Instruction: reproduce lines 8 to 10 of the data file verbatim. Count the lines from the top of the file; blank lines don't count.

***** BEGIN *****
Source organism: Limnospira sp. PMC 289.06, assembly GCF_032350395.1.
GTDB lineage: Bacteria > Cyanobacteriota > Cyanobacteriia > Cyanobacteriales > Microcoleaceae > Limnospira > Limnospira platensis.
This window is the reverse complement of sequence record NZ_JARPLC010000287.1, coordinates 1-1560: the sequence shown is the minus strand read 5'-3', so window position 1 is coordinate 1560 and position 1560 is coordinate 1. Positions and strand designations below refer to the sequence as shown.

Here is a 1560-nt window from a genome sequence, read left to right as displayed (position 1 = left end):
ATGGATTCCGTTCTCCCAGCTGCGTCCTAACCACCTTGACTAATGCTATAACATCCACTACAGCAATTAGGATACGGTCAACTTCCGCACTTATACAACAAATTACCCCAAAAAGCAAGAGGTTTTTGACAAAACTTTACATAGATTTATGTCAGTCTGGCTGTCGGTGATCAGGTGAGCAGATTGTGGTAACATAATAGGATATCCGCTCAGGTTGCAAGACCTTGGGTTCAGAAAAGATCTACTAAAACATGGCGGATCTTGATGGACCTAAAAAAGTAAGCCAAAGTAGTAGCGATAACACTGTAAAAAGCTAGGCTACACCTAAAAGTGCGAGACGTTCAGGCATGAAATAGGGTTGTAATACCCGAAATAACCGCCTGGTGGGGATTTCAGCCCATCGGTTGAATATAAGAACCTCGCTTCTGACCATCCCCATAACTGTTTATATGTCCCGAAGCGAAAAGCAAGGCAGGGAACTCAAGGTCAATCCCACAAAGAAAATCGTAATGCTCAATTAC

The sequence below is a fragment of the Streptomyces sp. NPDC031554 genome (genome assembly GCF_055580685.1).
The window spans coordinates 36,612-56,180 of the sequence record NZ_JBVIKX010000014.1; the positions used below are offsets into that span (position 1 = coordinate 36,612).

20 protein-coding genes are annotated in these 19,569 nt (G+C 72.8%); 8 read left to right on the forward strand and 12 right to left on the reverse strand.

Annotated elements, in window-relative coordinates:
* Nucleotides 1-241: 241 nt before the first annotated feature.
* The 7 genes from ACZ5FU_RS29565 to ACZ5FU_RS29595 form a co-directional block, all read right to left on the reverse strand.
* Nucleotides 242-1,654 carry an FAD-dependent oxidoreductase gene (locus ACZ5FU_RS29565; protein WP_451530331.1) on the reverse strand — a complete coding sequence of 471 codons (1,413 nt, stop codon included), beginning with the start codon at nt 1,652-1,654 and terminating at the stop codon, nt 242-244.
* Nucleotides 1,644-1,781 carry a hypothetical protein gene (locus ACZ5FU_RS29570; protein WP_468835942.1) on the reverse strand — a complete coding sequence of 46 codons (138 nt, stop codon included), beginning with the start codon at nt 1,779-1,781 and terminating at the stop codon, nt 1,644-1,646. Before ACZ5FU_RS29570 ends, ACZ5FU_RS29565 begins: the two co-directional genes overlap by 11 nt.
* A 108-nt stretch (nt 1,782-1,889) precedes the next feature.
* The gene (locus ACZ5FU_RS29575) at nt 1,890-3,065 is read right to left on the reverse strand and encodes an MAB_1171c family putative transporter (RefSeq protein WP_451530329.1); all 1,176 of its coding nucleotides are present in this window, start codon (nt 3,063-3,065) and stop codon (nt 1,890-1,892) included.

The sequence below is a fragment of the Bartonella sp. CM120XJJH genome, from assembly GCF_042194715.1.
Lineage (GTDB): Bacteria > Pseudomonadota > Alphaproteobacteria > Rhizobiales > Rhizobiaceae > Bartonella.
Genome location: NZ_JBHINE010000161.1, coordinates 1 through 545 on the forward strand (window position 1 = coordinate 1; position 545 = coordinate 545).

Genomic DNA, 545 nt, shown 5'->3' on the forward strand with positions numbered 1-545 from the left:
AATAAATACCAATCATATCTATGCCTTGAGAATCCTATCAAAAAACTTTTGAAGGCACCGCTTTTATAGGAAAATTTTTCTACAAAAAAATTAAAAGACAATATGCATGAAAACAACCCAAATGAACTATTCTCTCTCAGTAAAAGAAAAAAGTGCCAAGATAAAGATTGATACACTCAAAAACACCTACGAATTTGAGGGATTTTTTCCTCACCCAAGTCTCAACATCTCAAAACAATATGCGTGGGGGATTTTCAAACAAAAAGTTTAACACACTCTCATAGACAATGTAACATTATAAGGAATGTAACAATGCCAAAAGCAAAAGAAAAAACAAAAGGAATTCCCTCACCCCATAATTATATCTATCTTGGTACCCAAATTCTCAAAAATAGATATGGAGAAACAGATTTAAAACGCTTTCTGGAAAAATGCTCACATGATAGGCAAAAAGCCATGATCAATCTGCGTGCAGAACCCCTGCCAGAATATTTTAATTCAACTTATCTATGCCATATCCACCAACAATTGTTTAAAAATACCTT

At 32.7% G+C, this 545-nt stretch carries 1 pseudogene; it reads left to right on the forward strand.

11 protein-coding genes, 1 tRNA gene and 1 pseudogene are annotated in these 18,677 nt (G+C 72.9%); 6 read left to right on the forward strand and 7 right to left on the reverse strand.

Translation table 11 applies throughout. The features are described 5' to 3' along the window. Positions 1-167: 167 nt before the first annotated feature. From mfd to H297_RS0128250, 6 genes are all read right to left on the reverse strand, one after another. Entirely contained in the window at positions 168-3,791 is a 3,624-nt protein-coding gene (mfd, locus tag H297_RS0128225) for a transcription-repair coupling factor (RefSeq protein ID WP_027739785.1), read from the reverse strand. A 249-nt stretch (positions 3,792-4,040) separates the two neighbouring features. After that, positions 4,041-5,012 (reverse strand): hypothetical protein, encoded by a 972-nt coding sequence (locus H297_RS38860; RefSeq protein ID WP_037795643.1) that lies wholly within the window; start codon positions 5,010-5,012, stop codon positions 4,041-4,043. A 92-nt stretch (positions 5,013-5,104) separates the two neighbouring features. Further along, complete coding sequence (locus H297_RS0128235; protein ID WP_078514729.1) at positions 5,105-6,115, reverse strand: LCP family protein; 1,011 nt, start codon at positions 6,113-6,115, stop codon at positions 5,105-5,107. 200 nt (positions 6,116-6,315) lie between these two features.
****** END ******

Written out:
20 protein-coding genes are annotated in these 19,569 nt (G+C 72.8%); 8 read left to right on the forward strand and 12 right to left on the reverse strand.

Annotated elements, in window-relative coordinates:
* Nucleotides 1-241: 241 nt before the first annotated feature.